Salary Survey Extra: Deep Focus on CompTIA Network+

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Salary Survey Extra is a series of dispatches that give added insight into the findings of our annual Salary Survey. These posts contain previously unpublished Salary Survey data.

CompTIA's redoubtable Network+ credential is the first taste of IT certification for many a certified computer networking professional.For aspiring computer networking professionals, earning the Network+ certification offered by tech industry association CompTIA is sort of like completing basic training after joining the Army. The point is for new recruits to learn everything they need to know to hit the ground running. (Broadly speaking. We won’t get into the psychological conditioning of military drills.)

Network+ (no. 60 on our most recent Salary Survey 75 list) teaches fundamental computer networking skills that can be applied across a variety of setups involving proprietary networking equipment. Here’s what the salary picture looks like for CompTIA Network+ holders who responded to the Salary Survey:

All U.S. Respondents
Average Annual Salary: $124,040
Median Annual Salary: $122,190
How satisfied are you with your current salary?
Completely Satisfied: 15.4 percent
Very Satisfied: 38.5 percent
Satisfied: 23.1 percent
Not Very Satisfied: 23 percent
Not At All Satisfied: [No responses]

All Non-U.S. Respondents
Average Annual Salary: $48,000
Median Annual Salary: $37,500
How satisfied are you with your current salary?
Completely Satisfied: 6.2 percent
Very Satisfied: 6.2 percent
Satisfied: 37.5 percent
Not Very Satisfied: 31.3 percent
Not At All Satisfied: 18.8 percent

The largest single body of Network+ holders to participate in the survey is made up of U.S. residents (92.8 percent), but we also heard from credential holders in 13 other countries: Australia, Belgium, Brazil, Canada, Italy, Macedonia, the Netherlands, Nigeria, South Africa, Sweden, Trinidad and Tobago, the United Kingdom, and Vietnam.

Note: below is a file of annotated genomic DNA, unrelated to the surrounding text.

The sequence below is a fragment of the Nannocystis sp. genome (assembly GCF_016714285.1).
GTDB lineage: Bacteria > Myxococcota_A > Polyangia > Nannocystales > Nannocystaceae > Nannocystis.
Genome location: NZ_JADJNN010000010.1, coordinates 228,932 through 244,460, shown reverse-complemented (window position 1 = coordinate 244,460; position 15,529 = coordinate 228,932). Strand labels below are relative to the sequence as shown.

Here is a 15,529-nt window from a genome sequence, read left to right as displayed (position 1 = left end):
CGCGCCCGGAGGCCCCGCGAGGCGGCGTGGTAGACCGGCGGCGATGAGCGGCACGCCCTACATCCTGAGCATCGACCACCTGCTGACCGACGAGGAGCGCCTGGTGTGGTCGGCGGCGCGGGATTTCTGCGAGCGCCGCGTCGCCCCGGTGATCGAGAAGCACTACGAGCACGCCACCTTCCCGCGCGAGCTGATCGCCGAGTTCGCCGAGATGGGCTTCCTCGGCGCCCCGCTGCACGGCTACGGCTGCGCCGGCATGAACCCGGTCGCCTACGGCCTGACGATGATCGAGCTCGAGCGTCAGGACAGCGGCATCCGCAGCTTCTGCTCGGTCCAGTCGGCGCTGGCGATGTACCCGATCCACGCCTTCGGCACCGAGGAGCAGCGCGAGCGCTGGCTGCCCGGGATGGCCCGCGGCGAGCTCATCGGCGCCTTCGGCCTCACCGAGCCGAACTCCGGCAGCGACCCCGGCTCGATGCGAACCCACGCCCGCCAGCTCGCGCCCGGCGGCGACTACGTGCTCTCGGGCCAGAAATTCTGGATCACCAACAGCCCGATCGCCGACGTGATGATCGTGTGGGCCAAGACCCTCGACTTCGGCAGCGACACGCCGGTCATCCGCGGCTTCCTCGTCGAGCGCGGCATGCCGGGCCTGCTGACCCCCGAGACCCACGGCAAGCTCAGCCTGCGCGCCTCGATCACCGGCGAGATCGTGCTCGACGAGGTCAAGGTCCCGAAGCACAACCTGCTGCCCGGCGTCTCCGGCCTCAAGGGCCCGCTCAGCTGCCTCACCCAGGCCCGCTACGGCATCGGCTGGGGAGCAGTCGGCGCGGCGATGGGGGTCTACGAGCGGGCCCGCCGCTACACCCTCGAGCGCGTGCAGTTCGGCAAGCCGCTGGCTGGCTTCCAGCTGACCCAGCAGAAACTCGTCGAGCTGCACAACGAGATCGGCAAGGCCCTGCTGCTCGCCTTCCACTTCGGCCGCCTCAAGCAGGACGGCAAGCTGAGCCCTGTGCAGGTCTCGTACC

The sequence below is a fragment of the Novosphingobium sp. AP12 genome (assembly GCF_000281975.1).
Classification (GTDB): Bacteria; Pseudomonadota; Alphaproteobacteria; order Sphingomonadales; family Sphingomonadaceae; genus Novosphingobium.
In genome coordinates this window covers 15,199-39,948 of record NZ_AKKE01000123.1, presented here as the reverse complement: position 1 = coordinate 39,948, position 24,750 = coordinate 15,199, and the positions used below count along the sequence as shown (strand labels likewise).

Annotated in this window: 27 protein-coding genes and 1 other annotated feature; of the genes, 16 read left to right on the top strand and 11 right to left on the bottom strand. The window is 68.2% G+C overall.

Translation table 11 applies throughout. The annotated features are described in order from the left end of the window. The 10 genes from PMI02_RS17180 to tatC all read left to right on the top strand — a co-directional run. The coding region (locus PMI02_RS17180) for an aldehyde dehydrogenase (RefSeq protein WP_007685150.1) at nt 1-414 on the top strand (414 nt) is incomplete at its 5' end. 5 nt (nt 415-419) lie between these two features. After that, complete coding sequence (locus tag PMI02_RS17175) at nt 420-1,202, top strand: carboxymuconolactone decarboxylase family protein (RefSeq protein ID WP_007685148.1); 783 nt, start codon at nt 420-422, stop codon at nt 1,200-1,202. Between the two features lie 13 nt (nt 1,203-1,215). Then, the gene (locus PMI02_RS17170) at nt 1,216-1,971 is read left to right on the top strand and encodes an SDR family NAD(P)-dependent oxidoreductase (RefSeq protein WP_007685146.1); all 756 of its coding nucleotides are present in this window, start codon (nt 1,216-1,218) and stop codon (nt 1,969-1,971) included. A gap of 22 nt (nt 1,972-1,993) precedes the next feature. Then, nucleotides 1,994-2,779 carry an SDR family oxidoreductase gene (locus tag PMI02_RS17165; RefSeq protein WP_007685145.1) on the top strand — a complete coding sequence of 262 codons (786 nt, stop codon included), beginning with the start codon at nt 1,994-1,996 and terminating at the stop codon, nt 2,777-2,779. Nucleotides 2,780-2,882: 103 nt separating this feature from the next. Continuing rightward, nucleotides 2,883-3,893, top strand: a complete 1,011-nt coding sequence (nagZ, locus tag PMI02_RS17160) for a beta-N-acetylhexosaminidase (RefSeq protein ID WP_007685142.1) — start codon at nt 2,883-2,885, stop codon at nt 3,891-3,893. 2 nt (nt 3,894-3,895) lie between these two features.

Most of the Network+ holders who responded to the survey are men, but we did hear from a notable contingent (10.3 percent of respondents) of female credential holders. We heard from credential holders of many different ages, but most are either between the ages of 35 and 44 (33 percent of respondents), between the ages of 45 and 54 (30.1 percent), or between the ages of 25 and 34 (18.8 percent). The rest are either between the ages of 19 and 24 (1.7 percent of those surveyed), between the ages of 55 and 64 (13.3 percent), or between the ages of 65 and 74 (3.1 percent).

More than 75 percent of the Network+ holders who participated in the survey have an educational background that includes time spent at a college or university. The highest level of education completed by most Network+ holders is either a bachelor’s degree (36 percent of those surveyed), master’s degree (19.8 percent), associate’s degree (18.8 percent), doctorate (1.4 percent), or professional degree (also 1.4 percent). The outliers are the 12.7 percent of respondents who exited the realm of formal education after completing some level of post-high school technical training, the 1.7 percent whose highest educational attainment is a high school diploma, the 7.9 percent who are currently in school, and the 0.3 percent who entered the workforce with no formal education.